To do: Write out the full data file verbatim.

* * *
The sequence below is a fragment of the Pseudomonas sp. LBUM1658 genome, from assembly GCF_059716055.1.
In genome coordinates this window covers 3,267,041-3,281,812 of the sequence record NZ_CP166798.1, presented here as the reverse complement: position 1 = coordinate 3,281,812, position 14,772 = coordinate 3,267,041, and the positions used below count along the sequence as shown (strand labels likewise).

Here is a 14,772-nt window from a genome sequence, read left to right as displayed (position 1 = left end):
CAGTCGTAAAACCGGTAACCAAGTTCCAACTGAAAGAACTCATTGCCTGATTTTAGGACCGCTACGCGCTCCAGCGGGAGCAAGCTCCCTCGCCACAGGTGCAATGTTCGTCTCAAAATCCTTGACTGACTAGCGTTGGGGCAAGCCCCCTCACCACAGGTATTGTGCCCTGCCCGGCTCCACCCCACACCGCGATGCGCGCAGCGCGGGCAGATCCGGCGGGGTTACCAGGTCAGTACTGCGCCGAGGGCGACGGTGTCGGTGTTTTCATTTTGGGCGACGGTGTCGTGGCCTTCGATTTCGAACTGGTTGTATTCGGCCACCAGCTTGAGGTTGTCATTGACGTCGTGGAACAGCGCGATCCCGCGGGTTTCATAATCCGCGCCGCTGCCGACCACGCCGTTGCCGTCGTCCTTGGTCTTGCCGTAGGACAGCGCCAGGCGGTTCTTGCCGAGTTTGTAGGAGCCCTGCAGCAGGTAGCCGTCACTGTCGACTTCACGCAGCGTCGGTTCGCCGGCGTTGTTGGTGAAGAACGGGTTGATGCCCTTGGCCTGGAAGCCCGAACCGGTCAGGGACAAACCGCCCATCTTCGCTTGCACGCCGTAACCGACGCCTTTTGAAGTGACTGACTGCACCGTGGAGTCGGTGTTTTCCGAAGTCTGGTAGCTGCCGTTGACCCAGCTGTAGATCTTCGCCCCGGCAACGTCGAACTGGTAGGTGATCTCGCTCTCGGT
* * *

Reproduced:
The sequence below is a fragment of the Pseudomonas sp. LBUM1658 genome, from assembly GCF_059716055.1.
In genome coordinates this window covers 3,267,041-3,281,812 of the sequence record NZ_CP166798.1, presented here as the reverse complement: position 1 = coordinate 3,281,812, position 14,772 = coordinate 3,267,041, and the positions used below count along the sequence as shown (strand labels likewise).

Here is a 14,772-nt window from a genome sequence, read left to right as displayed (position 1 = left end):
CAGTCGTAAAACCGGTAACCAAGTTCCAACTGAAAGAACTCATTGCCTGATTTTAGGACCGCTACGCGCTCCAGCGGGAGCAAGCTCCCTCGCCACAGGTGCAATGTTCGTCTCAAAATCCTTGACTGACTAGCGTTGGGGCAAGCCCCCTCACCACAGGTATTGTGCCCTGCCCGGCTCCACCCCACACCGCGATGCGCGCAGCGCGGGCAGATCCGGCGGGGTTACCAGGTCAGTACTGCGCCGAGGGCGACGGTGTCGGTGTTTTCATTTTGGGCGACGGTGTCGTGGCCTTCGATTTCGAACTGGTTGTATTCGGCCACCAGCTTGAGGTTGTCATTGACGTCGTGGAACAGCGCGATCCCGCGGGTTTCATAATCCGCGCCGCTGCCGACCACGCCGTTGCCGTCGTCCTTGGTCTTGCCGTAGGACAGCGCCAGGCGGTTCTTGCCGAGTTTGTAGGAGCCCTGCAGCAGGTAGCCGTCACTGTCGACTTCACGCAGCGTCGGTTCGCCGGCGTTGTTGGTGAAGAACGGGTTGATGCCCTTGGCCTGGAAGCCCGAACCGGTCAGGGACAAACCGCCCATCTTCGCTTGCACGCCGTAACCGACGCCTTTTGAAGTGACTGACTGCACCGTGGAGTCGGTGTTTTCCGAAGTCTGGTAGCTGCCGTTGACCCAGCTGTAGATCTTCGCCCCGGCAACGTCGAACTGGTAGGTGATCTCGCTCTCGGT